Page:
Latent Racism? NSA-Level Secrecy? Alec Baldwin? 2013 Emmy Burning Questions Answered!
Got a Burning Q about today's Emmy nominations? You're not alone. We're listening to you! And we've got your answers in this special BQLR — Burning Qs Lightning Round!
Why has an African-American woman never won Lead Actress in a Drama Series and does Kerry Washington have a legit shot? — EnnisK4, Los Angeles
To answer your first question: It could have something to do with the painful fact that, historically, Emmy largely has ignored black actresses in this key category. Need proof? Sure. The first Emmys debuted in 1949. The first African-American woman to get nominated for a leading role in a drama? Debbie Allen. For "Fame." In 1982.
Overall, only five black actresses have ever made it into this category at all, Washington among them. Does that make her odds better or worse? Well, she's up against serious competition, including Robin Wright for "House of Cards" and "Homeland" star Claire Danes.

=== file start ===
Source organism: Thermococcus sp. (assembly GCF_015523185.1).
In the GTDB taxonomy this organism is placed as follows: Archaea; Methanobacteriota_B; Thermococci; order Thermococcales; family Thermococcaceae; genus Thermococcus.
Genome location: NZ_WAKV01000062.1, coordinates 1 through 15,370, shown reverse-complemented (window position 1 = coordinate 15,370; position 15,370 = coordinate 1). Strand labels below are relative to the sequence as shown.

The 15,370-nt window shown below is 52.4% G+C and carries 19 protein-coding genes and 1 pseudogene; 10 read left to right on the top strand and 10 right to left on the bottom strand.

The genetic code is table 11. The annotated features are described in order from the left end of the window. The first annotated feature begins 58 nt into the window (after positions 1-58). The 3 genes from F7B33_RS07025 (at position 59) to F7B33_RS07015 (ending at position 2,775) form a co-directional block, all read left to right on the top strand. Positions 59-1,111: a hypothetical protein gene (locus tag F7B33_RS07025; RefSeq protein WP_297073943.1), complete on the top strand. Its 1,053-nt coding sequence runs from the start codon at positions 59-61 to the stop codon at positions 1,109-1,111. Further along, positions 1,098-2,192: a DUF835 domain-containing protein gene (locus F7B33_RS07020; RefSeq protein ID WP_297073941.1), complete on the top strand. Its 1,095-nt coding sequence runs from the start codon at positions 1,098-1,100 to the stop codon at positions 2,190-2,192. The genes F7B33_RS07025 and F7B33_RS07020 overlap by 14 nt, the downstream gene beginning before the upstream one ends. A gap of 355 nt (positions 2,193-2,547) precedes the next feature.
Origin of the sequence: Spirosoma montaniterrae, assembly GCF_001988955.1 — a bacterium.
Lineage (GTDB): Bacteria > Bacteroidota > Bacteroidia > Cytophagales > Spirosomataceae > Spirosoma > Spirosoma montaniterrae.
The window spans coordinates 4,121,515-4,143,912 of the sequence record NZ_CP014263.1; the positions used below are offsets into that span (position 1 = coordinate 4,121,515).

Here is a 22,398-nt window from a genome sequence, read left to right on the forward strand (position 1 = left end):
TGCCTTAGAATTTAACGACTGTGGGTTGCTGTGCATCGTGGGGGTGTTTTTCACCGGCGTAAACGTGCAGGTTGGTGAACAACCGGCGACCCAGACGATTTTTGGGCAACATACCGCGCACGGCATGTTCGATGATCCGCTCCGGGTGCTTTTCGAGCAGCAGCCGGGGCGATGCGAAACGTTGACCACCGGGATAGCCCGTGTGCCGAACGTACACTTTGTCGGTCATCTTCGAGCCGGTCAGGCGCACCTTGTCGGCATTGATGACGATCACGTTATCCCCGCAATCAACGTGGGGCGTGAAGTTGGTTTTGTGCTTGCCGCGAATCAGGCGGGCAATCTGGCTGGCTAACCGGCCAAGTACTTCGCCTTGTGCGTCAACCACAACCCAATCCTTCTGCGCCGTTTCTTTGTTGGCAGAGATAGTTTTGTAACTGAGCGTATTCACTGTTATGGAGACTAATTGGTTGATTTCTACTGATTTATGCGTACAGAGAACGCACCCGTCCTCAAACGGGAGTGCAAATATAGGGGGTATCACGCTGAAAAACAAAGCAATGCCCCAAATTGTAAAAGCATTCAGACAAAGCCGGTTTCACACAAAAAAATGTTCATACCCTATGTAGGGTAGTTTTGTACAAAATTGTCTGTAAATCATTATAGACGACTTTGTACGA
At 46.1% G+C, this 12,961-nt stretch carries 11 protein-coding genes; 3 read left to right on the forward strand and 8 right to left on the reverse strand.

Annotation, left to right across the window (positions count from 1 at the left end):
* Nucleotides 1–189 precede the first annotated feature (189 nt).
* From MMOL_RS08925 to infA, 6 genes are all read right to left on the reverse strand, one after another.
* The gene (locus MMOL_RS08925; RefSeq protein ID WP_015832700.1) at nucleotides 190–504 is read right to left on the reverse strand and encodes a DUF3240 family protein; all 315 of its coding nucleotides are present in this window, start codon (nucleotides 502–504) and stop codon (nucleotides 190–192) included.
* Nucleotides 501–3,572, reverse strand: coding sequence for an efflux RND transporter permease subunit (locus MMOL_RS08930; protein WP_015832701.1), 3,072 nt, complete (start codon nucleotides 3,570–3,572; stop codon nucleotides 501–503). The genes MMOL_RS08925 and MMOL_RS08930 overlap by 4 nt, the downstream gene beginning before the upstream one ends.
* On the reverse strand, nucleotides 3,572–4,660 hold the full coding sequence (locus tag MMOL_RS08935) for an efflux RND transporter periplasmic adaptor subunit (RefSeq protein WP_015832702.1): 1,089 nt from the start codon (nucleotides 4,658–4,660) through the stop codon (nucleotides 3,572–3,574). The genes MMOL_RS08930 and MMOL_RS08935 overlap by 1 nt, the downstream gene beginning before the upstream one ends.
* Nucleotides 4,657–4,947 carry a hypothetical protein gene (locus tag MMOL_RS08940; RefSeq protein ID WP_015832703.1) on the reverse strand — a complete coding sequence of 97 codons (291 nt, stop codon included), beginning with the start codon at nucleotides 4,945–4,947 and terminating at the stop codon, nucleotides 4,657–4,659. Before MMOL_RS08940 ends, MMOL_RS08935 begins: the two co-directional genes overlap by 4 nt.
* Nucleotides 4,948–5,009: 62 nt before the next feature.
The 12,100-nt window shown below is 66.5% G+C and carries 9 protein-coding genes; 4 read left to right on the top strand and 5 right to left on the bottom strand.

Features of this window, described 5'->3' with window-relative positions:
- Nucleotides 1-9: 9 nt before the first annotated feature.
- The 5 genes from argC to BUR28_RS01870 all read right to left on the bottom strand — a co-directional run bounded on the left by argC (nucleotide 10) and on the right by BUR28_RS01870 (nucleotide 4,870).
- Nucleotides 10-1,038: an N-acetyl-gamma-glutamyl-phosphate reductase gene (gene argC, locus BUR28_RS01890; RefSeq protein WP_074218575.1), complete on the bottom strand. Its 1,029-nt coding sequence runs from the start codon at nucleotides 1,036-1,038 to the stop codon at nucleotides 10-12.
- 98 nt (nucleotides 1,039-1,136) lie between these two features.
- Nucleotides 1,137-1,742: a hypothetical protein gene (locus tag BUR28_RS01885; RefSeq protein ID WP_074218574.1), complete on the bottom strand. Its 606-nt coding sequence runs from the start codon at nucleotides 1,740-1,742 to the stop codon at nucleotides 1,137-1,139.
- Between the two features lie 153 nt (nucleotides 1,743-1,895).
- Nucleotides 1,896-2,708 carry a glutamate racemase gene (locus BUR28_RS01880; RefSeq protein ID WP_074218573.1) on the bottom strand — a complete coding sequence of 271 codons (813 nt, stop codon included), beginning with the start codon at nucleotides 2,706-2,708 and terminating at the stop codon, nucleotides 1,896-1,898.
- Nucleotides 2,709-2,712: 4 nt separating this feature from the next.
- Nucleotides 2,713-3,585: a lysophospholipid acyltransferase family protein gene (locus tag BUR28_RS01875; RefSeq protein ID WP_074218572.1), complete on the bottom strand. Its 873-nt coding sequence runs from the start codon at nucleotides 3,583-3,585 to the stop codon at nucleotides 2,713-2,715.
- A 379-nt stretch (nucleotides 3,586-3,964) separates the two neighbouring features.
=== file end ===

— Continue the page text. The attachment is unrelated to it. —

(Alberto E. Rodriguez/Getty Images)
How can there be a tie in Emmy voting when there are a large number of nominees, such as the seven women up for Best Actress in a Drama?
— P. Butter, Atlanta
Easily, when you consider what an Emmy ballot actually looks like. We're not talking about a standard election ballot, here. Instead, Academy members vote either on a "yes-no" ballot or a preferential-style ballot, depending on the category. "Yes-no" ballots display a list of nominees and ask voters to say whether each candidate deserves an Emmy; multiple affirmatives are just fine. Enough yeses, and suddenly you're looking at a tie.
For the other form of ballot, voters are asked to rank nominees by preference, assigning their top pick the number 1. A complex mathematical formula then determines who wins, but the method does allow enough wiggle room for ties. This year it seems up to three actresses had close enough scores to warrant inclusion for seven ladies, instead of the usual five, to compete for Lead Actress, Drama.
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Why is "American Horror Story" in the miniseries category? Isn't it just a plain old TV drama? — RobotoJinyata, Los Angeles